IN 1969 and 1992 the Pittsburgh Steelers hired head coaches not just for their superior teaching ability and their unflinching honesty, but also because the Rooney family believed they could be once-in-a-generation leaders. The Rooneys got it right both times. � Over 38 years in Pittsburgh, Chuck Noll and Bill Cowher combined to win 370 games and five Super Bowls. When Cowher stepped down after the 2006 season, it seemed likely that offensive coordinator Ken Whisenhunt or offensive-line coach Russ Grimm would be promoted. A relatively unknown African-American defensive coordinator, Mike Tomlin of the Minnesota Vikings, was brought in for an interview, in part to satisfy the NFL's Rooney Rule, which mandates that teams include at least one minority candidate in their search for a new head coach. In two sessions Tomlin blew away owner Dan Rooney and team president Art Rooney II with the force of his personality and his feel for how to bring out the best in players. He could be special, the Rooneys thought. Whisenhunt—who'd already taken the Arizona Cardinals' top job, fearing he might get shut out in Pittsburgh—and Grimm were stunned that the Rooneys hired a no-name outsider. Grimm followed Whisenhunt to Phoenix as his assistant head coach.
A few days after Tomlin was hired, quarterback Ben Roethlisberger took his new boss to lunch and told him a lot of the players were unhappy that two well-liked assistants had been passed over for a 34-year-old they'd never heard of. The two men spoke frankly. "You're going to have to earn the guys' respect and trust," Roethlisberger said.
Fast-forward 24 months, to the AFC Championship Game on Sunday night at Heinz Field, with 1:00 left in the first half and the Steelers leading the Baltimore Ravens 13--7. Pittsburgh rookie wideout Limas Sweed, uncovered deep down the left side, dropped a sure touchdown pass, then fell to the ground and lay there. Replays showed the only injury was to his pride. But when Sweed was slow to rise, the Steelers had to take their last timeout—one they'd wish they had when the clock ran out before they could attempt a short field goal. After Sweed finally walked off, to 65,350 boos, he was met at the sideline by a livid Tomlin. For 10 seconds the coach blew up, and the wideout took it.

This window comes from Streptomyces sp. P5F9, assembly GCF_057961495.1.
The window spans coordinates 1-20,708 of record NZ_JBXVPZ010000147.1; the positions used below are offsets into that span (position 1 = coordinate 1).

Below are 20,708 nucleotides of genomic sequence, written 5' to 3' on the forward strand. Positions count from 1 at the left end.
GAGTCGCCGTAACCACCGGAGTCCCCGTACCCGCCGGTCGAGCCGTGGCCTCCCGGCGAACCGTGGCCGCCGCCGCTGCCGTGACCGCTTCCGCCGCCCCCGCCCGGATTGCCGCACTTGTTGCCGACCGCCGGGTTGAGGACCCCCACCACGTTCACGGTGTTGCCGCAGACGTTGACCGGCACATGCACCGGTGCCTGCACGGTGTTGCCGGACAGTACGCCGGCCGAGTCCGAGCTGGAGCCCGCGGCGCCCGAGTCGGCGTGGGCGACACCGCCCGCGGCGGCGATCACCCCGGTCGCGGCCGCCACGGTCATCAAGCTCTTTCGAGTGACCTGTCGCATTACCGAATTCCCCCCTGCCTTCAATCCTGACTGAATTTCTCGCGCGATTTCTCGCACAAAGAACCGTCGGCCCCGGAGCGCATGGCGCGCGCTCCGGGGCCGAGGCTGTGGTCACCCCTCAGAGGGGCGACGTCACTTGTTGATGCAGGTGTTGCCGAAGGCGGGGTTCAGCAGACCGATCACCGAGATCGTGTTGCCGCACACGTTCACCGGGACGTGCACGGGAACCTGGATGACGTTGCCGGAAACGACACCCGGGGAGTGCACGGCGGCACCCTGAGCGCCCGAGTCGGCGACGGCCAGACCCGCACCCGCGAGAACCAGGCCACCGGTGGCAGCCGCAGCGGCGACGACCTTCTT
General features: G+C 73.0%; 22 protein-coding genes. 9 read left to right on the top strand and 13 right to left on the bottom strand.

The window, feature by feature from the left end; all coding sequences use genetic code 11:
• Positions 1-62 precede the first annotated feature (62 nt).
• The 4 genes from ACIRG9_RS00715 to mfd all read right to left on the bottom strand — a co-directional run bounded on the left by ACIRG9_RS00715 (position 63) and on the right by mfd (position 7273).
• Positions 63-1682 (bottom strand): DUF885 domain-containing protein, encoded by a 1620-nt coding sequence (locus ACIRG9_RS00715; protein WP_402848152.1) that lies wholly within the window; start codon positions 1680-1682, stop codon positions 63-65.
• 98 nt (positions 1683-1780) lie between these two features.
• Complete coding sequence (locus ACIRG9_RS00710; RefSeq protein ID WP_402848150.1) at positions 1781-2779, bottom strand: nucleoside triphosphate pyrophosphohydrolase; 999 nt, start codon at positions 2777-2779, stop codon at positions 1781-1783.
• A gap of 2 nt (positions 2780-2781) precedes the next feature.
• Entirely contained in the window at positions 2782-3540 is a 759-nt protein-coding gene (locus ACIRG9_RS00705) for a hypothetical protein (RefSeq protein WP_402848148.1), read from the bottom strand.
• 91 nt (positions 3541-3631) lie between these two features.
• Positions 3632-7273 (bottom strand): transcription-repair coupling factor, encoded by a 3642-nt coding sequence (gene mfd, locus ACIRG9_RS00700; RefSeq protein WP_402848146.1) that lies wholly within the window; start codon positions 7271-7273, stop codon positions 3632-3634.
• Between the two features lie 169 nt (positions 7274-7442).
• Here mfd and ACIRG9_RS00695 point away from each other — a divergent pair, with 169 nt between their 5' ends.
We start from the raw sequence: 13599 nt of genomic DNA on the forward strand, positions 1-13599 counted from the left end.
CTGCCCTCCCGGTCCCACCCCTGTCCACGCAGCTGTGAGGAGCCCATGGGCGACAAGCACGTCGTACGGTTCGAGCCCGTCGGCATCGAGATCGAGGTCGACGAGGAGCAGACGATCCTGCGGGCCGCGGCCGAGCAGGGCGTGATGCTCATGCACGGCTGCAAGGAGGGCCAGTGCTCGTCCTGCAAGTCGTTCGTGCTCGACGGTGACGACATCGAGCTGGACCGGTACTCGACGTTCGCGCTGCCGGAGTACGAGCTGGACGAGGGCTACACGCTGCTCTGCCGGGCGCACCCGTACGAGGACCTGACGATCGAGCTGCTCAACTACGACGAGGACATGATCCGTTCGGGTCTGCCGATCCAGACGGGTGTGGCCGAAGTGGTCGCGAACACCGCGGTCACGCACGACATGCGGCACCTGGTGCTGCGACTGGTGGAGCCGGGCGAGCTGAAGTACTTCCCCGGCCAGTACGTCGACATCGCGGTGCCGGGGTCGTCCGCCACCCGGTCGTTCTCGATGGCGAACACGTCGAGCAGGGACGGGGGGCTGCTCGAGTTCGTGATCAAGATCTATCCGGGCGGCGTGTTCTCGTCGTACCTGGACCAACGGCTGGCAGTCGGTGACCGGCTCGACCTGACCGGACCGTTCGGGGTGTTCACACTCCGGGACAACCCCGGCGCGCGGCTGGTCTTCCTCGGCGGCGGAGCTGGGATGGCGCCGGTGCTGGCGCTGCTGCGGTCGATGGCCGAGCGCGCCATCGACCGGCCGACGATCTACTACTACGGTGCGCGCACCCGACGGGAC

"I wasn't mad because he dropped the ball," Tomlin said later. "That kind of mistake can happen to anyone. I was pissed that he'd lay on the ground, fake an injury and cost us our last timeout. My point was, Be a man! Grow up!"
Three plays later Sweed was back in the game and delivering a ferocious block on cornerback Corey Ivy, enabling tight end Heath Miller to gain an extra yard or two. " Coach Tomlin's got an interesting way of explaining stuff," Sweed said. "He's got a little magic in him."
With a rugged 23--14 win over the Ravens, the Steelers have a chance to be the first team to win six Super Bowls. Their opponent: upstart Arizona, and the two men Tomlin trumped for his job. On Sunday night that angle didn't interest the Pittsburgh coach.
"This is the Steelers' story," he said, "not my story."
But much of it is Tomlin's story. Pittsburgh is 24--11 in his two years, and his fingerprints are all over the team. The players parrot what he says in weekly Wednesday meetings. Veterans like his hands-on practice style. He calls out slackers. He won't let injuries be used as excuses. Last week, as the Steelers prepared to face Baltimore for the third time this season, talk of bounties and mutual hatred mixed with the typical conference title game hype. So when he addressed his players on Wednesday, Tomlin told them, "Block out the noise. More humble, more grounded, more selfless makes us all more opportunistic." He put a "14--4" sign in the meeting room (the Steelers' record with a win over the Ravens) and said, "That's our only focus." Later that day linebacker LaMarr Woodley ducked his head into Tomlin's office and said, "Humble, grounded, selfless!"
Practice on Wednesday was ragged, and when Tomlin called everyone together at the end of the session, several players expected to be blasted for such a poor effort in such an important week. But Tomlin told them, in essence, Don't press. Don't try too hard. We have lousy practices here and there during the year, so don't worry about this one. The game's not until Sunday. We'll be fine.
"Perfect," said defensive captain James Farrior. "We all breathed a sigh of relief. He brought us back from thinking we'd really messed up and let us know we're men, we're professionals and we'd be O.K."